23 Facts About Jean-Jacques Olier


Jean-Jacques Olier helped to establish the Societe Notre-Dame de Montreal, which organized the settlement of a new town called Ville-Marie in the colony of New France.


Jean-Jacques Olier was encouraged to become a priest by Francis de Sales, who predicted his sanctity and great services to the Catholic Church.


In preparation for this career, Jean-Jacques Olier first studied philosophy at the College of Harcourt in Paris, then scholastic theology and patristics at the College of Sorbonne.


Jean-Jacques Olier preached during this period, by virtue of a benefice which his father had obtained for him.


Jean-Jacques Olier lived in the grand manner of the day, having two carriages and many servants.


When his eyesight began to fail, Jean-Jacques Olier made a pilgrimage to the Shrine of the Holy House in Loreto, Italy, where his official biographies attest not only to a cure, but a complete religious conversion.


Jean-Jacques Olier's aims were to reform the parish, establish a seminary, and Christianize the Sorbonne, then very secular in its instruction.

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In 1645, Jean-Jacques Olier founded the Society of St Sulpice, which established seminaries throughout France that became known for their moral and academic teaching.


At times, as many as 60 to 80 priests were ministering together in the parish, of whom the most illustrious, a little after Jean-Jacques Olier's time, was the Abbe Fenelon, later Archbishop of Cambrai.


Jean-Jacques Olier perceived that the reform of boys' schools could be accomplished only through a religious community; which in fact came about after his death through the work of Jean-Baptiste de la Salle, a former pupil of St Sulpice.


Jean-Jacques Olier gathered under one roof the nuns from many different communities and Orders who had been driven out of their monasteries in the countryside and had fled to Paris for refuge.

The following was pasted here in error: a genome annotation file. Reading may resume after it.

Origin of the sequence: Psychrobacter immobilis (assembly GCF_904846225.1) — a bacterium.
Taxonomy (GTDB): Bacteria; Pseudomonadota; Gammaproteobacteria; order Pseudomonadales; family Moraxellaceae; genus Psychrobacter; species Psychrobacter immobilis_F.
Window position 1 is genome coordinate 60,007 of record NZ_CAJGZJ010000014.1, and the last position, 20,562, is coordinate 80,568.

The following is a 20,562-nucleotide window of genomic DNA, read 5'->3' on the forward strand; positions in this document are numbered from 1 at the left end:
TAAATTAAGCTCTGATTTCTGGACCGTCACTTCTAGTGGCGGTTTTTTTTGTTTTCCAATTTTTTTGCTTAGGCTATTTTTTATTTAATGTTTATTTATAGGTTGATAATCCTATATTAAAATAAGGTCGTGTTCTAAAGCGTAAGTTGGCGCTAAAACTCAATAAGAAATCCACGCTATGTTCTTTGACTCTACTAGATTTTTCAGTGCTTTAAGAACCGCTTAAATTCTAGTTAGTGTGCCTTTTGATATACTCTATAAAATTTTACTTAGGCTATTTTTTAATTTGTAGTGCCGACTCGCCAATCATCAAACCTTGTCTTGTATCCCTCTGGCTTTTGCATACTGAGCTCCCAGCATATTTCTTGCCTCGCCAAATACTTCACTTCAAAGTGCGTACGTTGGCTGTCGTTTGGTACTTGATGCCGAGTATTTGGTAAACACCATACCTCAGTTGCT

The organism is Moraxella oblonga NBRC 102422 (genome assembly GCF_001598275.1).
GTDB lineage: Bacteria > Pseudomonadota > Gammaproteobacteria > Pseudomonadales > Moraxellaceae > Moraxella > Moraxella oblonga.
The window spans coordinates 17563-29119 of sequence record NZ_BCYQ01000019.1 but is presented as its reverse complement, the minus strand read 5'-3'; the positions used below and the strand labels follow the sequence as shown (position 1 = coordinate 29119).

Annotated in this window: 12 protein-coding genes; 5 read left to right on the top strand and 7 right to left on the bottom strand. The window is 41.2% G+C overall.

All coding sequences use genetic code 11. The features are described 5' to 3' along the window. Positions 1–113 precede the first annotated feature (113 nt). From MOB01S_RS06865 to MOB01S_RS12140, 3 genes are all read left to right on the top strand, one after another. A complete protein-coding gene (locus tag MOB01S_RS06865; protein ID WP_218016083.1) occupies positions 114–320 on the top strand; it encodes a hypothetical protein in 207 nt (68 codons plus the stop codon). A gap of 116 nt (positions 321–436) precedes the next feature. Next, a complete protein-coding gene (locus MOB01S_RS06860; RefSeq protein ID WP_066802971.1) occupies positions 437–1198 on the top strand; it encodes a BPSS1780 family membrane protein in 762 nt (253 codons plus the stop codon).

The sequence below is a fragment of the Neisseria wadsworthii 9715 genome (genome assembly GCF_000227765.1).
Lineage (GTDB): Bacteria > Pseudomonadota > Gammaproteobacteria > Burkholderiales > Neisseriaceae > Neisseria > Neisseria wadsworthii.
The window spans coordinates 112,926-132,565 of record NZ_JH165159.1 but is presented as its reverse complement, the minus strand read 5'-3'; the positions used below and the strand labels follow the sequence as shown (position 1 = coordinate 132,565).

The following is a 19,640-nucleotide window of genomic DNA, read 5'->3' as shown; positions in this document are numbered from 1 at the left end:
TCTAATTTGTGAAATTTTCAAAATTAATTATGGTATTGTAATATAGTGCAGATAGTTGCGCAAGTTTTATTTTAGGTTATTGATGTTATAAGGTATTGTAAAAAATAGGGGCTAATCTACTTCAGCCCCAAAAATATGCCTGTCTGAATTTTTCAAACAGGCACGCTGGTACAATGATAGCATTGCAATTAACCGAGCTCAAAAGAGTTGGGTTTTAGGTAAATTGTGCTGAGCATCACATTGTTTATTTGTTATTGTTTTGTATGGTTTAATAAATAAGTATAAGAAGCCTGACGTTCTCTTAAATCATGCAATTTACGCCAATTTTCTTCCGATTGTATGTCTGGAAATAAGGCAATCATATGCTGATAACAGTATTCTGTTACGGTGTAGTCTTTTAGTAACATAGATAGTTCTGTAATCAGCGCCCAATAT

Jean-Jacques Olier cared for them till the close of the war.


Jean-Jacques Olier led the movement against duelling, formed a society for its suppression, and enlisted the active aid of military men of renown, including the marshals of France and some famous duellists.


Jean-Jacques Olier converted many of noble and royal blood, both men and women.


Jean-Jacques Olier worked to overcome the common idea that Christian perfection was only for priests and religious orders, and inspired many to the practices of a devout life, including daily meditation, spiritual reading and other exercises of piety, and to a more exact fulfillment of their duties, whether at the court, in business or at home.


The second great work of Jean-Jacques Olier was the establishment of the seminary of St Sulpice.


Jean-Jacques Olier's seminarians were initiated into parochial work, being employed very fruitfully in teaching the catechism.


The rules of Jean-Jacques Olier's seminary, approved by the General Assembly of the Clergy in 1651, were adopted in many new establishments.


Jean-Jacques Olier wished it to remain a small company, decreeing that it should never consist of more than seventy-two members, besides the superior and his twelve assistants.


Jean-Jacques Olier's influence was powerful with the Queen Regent, Anne of Austria, to whom he spoke with great plainness, yet with great respect, denouncing her prime minister, Cardinal Mazarin, as responsible for simoniacal and unworthy nominations to the episcopate.


Jean-Jacques Olier's zeal led to his helping in the foundation of the Society of Our Lady of Montreal.


Jean-Jacques Olier resigned his pastorate into the hands of Abbe de Bretonvilliers and, when he regained sufficient strength, on the orders of his physicians he visited various spas of Europe in search of health, as well as making many pilgrimages.


Diocesan attempts to canonize Jean-Jacques Olier were introduced in Paris and Montreal between 1865 and 1867, but the Vatican did not proceed with the cause.